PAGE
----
Picks to click? Time for White Sox’ first-rounders to make impact
DENVER — There are those who say if you’re going to rebuild, go big and lose big — drop enough games to secure not just a high pick in the first round of the draft but the first pick. Go big or don’t go at all.
“If you’re on the rebuild, the big club has to be bad,’’ is how one major-league scout put it. “You need the No. 1 pick.’’
The White Sox are in the first year of a determined rebuilding plan, and while their players and manager Rick Renteria go all out trying to win every game, the front office is fully transparent about its intent to build a better future, and the team’s 37-47 record reflects it. The Sox head into this last weekend before the All-Star break with the sixth-worst record in baseball with the potential to drop further should they deal top veterans for prospects before the July 31 non-waiver trade deadline.
Getting high picks is all well and good as long as you make the right choices. Look no further than across town where the Cubs have taken Kris Bryant (second in 2013), Kyle Schwarber (fourth in ’14) and Javy Baez (ninth in ’11) in the last six years. On the flip side, the Astros, who have the best record in baseball, drafted Mark Appel first over Bryant in 2013 and failed to sign Brady Aiken in 2014, and look at where they are now.
The Sox, though, have drafted miserably in the first round since a marvelous run from 1987 to ’90 of Jack McDowell, Robin Ventura, Frank Thomas and Alex Fernandez. The only above-bust exception is six-time All-Star Chris Sale, whom they had to trade for four prospects in December to address their terribly thin farm system. After that, Gordon Beckham was the best of a first-round lot that includes Kris Honel, Royce Ring, Brian Anderson, Josh Fields, Jared Mitchell, Keenyn Walker and Courtney Hawkins, to name only a few who haven’t panned out.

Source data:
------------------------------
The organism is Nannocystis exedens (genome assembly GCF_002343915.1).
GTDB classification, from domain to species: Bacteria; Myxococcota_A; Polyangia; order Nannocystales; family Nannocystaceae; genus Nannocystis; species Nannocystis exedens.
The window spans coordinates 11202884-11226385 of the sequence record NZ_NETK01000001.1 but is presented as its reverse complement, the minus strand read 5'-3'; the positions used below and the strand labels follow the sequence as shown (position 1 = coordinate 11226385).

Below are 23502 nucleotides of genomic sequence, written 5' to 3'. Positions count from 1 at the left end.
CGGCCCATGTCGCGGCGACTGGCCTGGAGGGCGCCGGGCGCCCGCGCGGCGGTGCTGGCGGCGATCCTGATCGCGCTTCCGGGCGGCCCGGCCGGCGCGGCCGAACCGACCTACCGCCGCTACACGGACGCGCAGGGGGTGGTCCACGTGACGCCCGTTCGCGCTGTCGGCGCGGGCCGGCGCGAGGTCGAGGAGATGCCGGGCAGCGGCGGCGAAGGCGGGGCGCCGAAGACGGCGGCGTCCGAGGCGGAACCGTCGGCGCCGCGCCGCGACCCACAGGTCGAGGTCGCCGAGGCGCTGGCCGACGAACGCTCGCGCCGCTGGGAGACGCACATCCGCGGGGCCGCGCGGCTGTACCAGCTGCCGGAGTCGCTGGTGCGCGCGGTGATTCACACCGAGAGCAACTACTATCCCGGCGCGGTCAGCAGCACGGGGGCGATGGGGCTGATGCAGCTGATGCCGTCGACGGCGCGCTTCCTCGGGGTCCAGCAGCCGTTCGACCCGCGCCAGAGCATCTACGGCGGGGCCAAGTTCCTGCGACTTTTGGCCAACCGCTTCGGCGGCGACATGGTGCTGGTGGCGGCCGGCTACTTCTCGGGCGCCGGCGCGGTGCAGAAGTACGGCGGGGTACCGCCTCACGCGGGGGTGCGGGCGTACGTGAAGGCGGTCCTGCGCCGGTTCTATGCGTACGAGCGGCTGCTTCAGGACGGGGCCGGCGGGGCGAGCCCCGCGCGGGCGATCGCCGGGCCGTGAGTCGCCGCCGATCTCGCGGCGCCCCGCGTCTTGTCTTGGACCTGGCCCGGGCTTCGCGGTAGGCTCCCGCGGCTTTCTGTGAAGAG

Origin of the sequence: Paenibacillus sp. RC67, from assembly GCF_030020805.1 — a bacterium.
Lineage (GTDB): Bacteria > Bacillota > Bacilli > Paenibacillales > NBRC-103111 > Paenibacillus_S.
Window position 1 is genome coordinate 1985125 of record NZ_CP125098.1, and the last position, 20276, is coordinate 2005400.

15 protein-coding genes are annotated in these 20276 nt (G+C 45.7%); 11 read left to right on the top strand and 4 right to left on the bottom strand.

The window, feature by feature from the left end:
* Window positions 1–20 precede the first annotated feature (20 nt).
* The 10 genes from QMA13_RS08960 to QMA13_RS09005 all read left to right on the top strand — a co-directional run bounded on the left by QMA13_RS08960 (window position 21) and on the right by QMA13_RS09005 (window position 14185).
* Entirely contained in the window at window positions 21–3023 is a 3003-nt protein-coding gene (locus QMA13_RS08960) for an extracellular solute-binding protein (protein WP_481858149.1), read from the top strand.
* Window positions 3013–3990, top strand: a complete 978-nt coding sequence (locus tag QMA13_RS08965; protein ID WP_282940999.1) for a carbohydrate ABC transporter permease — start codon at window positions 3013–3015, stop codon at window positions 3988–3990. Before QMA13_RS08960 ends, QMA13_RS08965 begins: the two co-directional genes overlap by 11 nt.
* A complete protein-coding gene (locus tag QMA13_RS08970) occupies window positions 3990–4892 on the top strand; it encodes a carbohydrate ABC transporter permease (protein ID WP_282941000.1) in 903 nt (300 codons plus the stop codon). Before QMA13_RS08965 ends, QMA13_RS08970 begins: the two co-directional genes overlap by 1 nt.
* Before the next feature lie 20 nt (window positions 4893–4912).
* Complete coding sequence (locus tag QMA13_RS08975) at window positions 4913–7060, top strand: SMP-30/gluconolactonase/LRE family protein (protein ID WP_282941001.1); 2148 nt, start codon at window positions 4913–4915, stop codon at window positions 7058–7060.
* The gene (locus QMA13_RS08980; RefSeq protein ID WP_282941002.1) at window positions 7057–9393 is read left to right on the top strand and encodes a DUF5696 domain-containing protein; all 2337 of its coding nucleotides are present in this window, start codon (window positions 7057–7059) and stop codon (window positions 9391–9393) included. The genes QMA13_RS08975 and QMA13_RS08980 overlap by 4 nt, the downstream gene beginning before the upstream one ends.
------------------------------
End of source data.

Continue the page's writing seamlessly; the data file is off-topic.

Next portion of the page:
The results seem to be improving of late with shortstop Tim Anderson (17th overall in 2013) and left-hander Carlos Rodon (third overall in 2014).
Anderson, however, is struggling offensively and has made a major-league-high 19 errors after a good rookie year that earned him a
$25 million extension, and Rodon (19-17, 3.82 ERA in his brief career) has been limited in 2017 to two starts, albeit encouraging ones, because of a sore shoulder.
Right-hander Carson Fulmer (eighth overall in 2015) struggled while in the majors last season and has a 5.31 ERA at Class AAA Charlotte, and catcher Zack Collins (10th overall in 2016), while being selected to the prestigious Futures Game this Sunday, is batting a somewhat worrisome .214 (with 11 homers) at high-Class A Winston-Salem. Potential future closer Zack Burdi (26th overall in 2016), the Sox’ other first-round pick, is 0-4 with a 4.35 ERA and seven saves in nine chances at Charlotte.
The Sox selected third baseman Jake Burger from Missouri State 11th overall last month.
“We’ve added several players in the first round with the potential to play impactful roles on a championship-winning team,’’ general manager Rick Hahn said this week. “That said, these are still very young players across the board. It’s going to take more time and development — at the minor-league and major-league level — to determine which of them are going to hit their ceilings and play such a role.”
The international market also looms large, and the Sox are making a comeback there, most recently with a big score in Cuban outfield prospect Luis Robert, who would’ve been a first-rounder in the draft, experts say. The rounds after the first are significant, as well, but clicking big early would be a good starting point for draft success.
“It is certainly important that we hit on our first-round picks as part of this process,’’ Hahn said. “However, we do look at the entirety of the draft class in terms of finding championship-caliber players. Once they are signed and are members of the organization, draft pedigree takes a backseat to evaluating their skills and development.”
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